The Class Hierarchy

This document describes the basic software architecture of vAmiga. The emulator has been written in C++ and is based on the following class hierarchy:

Class hierarchy

The most prominent class is the Amiga class, as each instance of this class represents a complete virtual Amiga. The class inherits from three other classes:

  • CoreObject

    This class encapsulates some common functionalities that are useful for most classes in the vAmiga universe. For example, it provides the API functions for printing debug messages.

  • CoreComponent

    This class defines functionalities shared by all classes representing a hardware component. It includes functions to initialize, configure, and serialize objects, as well as functions to power on, power off, run, and pause.

  • Thread

    This class enables the Amiga class to run code in a separate thread. The architecture and functionality of this class is covered in a separate document.

Another important entity is the SubComponent class, which is the ancestor of all, you guessed it, subcomponents of the Amiga. As a rule of thumb, you’ll find a separate class for almost every component you’ll find on the motherboard of a real Amiga. There is a CPU class, a Memory class, and classes for the custom chips Agnus, Denise and Paula. The Blitter and Copper are also encapsulated in individual classes. You’ll find the instances of these classes inside Agnus, just as you would find the logic circuits of these chips inside the Agnus chip in the real machine.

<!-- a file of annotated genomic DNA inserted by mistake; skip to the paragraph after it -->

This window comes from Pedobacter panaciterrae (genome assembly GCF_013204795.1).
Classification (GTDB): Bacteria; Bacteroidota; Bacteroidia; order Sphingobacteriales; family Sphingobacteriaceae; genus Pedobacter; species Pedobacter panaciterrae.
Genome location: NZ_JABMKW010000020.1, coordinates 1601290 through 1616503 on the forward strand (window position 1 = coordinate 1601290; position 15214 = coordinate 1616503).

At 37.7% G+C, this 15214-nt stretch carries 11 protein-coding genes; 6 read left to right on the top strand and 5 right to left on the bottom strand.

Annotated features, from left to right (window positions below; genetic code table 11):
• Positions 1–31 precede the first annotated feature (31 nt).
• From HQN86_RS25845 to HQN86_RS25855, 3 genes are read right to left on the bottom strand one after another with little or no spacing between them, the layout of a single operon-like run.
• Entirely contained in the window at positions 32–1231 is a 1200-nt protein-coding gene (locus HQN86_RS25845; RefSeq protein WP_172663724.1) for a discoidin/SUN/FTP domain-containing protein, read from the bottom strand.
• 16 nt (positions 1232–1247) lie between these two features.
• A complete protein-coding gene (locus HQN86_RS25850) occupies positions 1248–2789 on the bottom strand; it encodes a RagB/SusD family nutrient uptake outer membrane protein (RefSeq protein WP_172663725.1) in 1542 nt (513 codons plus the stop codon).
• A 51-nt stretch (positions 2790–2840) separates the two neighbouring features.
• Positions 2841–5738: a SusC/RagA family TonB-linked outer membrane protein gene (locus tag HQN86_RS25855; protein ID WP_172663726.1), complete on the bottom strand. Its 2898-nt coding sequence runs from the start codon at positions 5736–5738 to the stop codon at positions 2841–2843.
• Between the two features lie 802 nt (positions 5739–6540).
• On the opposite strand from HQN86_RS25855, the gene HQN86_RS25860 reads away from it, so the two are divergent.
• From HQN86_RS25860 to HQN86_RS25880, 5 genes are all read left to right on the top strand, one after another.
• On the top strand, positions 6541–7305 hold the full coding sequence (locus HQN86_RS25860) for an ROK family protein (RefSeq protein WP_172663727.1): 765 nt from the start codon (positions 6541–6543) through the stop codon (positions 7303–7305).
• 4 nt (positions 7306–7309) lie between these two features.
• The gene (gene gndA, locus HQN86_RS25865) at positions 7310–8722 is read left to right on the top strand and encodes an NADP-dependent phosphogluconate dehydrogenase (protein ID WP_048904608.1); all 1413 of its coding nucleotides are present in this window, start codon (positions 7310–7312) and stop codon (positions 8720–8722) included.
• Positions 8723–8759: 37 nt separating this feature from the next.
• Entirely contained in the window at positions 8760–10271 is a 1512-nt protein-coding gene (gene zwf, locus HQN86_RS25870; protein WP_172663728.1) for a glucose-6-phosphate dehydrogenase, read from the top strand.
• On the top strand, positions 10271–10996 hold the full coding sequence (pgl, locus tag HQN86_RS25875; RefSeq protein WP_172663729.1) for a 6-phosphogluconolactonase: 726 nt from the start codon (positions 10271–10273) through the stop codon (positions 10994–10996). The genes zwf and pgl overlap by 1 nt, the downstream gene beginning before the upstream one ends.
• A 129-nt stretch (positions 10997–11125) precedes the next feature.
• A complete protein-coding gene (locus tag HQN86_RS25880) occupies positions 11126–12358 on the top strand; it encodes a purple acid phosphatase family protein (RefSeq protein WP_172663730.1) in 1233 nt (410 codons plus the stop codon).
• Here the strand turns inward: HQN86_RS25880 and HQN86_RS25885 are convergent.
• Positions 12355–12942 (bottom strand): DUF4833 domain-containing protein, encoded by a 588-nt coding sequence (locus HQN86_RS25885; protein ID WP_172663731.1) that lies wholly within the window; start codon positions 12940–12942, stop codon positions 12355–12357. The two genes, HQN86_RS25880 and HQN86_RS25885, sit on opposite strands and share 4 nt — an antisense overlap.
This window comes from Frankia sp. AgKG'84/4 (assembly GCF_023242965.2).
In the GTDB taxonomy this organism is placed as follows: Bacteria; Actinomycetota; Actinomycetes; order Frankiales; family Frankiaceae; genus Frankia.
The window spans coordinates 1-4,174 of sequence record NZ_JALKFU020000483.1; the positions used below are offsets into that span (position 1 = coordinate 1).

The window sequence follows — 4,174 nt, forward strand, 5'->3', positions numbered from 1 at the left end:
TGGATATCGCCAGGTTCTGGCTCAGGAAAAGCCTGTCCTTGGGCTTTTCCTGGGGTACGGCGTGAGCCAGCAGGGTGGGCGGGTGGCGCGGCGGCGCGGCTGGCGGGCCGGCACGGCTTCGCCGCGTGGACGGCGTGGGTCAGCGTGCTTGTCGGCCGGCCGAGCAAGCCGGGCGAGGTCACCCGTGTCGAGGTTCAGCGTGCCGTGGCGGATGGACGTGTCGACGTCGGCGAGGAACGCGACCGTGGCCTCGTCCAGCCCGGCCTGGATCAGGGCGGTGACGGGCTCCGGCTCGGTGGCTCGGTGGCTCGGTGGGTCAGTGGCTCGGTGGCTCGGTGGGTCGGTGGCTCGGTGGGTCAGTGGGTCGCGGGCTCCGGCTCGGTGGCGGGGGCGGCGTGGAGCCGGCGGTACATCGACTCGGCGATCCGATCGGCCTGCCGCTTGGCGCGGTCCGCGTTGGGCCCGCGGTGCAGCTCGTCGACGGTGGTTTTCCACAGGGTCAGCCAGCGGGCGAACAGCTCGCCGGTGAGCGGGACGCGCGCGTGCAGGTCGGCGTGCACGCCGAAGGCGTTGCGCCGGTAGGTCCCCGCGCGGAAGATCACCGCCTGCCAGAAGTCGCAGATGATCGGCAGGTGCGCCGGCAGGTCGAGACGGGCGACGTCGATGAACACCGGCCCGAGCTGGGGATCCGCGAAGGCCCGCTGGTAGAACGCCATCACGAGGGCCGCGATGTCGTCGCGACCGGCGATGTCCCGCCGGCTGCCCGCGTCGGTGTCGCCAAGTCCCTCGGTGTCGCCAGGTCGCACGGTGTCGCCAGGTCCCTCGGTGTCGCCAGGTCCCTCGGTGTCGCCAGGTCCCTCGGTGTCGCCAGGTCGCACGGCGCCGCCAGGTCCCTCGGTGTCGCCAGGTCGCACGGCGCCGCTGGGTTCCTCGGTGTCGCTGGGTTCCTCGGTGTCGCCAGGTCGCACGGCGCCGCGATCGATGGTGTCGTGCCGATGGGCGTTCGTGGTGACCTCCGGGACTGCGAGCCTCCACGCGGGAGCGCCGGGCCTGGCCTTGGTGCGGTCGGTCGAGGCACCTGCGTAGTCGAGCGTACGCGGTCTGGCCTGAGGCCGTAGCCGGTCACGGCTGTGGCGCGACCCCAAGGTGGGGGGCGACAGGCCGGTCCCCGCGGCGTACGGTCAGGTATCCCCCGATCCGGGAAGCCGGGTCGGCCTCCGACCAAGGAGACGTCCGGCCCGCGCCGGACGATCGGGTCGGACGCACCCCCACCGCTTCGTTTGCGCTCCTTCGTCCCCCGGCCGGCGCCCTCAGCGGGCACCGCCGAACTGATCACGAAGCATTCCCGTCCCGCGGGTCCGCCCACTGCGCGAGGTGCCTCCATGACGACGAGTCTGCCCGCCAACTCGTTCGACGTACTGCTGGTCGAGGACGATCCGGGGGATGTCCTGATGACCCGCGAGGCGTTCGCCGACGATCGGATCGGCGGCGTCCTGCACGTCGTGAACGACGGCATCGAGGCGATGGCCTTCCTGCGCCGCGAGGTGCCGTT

The inner structure of the SubComponent class is very simple, as its main purpose is to make all subcomponents visible to each others. In the class diagram you may have spotted the associated arrow that connects the SubComponent class with the Amiga class:

SubComponent Association

In the code, the connection is established in the constructor of the SubComponent class:

SubComponent(Amiga& ref);

Inside the constructor, a number of references like the following are set up:

CPU &cpu;
Memory &mem;
Agnus &agnus;

The references are available in any subclass of SubComponent and provide easy access to all subcomponents of the virtual Amiga. For example, whenever Agnus needs to block the CPU for a certain number of cycles, it can do so by calling an appropriate API function of the cpu reference: